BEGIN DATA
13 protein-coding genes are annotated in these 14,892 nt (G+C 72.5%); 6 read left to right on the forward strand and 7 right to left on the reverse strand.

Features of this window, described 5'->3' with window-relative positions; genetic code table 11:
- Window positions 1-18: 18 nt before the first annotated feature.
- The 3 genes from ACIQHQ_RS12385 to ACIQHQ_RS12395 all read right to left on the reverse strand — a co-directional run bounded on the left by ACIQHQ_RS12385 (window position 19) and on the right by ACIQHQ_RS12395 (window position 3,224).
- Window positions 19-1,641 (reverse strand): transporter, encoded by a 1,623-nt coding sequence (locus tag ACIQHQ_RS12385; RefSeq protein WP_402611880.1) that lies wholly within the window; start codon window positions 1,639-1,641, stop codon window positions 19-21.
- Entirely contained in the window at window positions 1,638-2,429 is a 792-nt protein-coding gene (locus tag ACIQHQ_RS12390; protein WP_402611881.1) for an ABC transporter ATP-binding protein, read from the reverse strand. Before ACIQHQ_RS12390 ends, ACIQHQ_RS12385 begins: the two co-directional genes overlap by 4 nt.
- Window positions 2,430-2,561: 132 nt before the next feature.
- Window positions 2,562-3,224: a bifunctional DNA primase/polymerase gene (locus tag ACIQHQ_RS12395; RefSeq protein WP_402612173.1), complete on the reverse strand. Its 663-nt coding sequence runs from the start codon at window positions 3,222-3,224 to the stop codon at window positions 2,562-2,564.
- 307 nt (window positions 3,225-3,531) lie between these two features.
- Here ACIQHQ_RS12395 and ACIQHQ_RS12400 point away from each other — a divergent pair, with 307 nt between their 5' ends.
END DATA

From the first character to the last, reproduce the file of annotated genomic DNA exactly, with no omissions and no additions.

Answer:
13 protein-coding genes are annotated in these 14,892 nt (G+C 72.5%); 6 read left to right on the forward strand and 7 right to left on the reverse strand.

Features of this window, described 5'->3' with window-relative positions; genetic code table 11:
- Window positions 1-18: 18 nt before the first annotated feature.
- The 3 genes from ACIQHQ_RS12385 to ACIQHQ_RS12395 all read right to left on the reverse strand — a co-directional run bounded on the left by ACIQHQ_RS12385 (window position 19) and on the right by ACIQHQ_RS12395 (window position 3,224).
- Window positions 19-1,641 (reverse strand): transporter, encoded by a 1,623-nt coding sequence (locus tag ACIQHQ_RS12385; RefSeq protein WP_402611880.1) that lies wholly within the window; start codon window positions 1,639-1,641, stop codon window positions 19-21.
- Entirely contained in the window at window positions 1,638-2,429 is a 792-nt protein-coding gene (locus tag ACIQHQ_RS12390; protein WP_402611881.1) for an ABC transporter ATP-binding protein, read from the reverse strand. Before ACIQHQ_RS12390 ends, ACIQHQ_RS12385 begins: the two co-directional genes overlap by 4 nt.
- Window positions 2,430-2,561: 132 nt before the next feature.
- Window positions 2,562-3,224: a bifunctional DNA primase/polymerase gene (locus tag ACIQHQ_RS12395; RefSeq protein WP_402612173.1), complete on the reverse strand. Its 663-nt coding sequence runs from the start codon at window positions 3,222-3,224 to the stop codon at window positions 2,562-2,564.
- 307 nt (window positions 3,225-3,531) lie between these two features.
- Here ACIQHQ_RS12395 and ACIQHQ_RS12400 point away from each other — a divergent pair, with 307 nt between their 5' ends.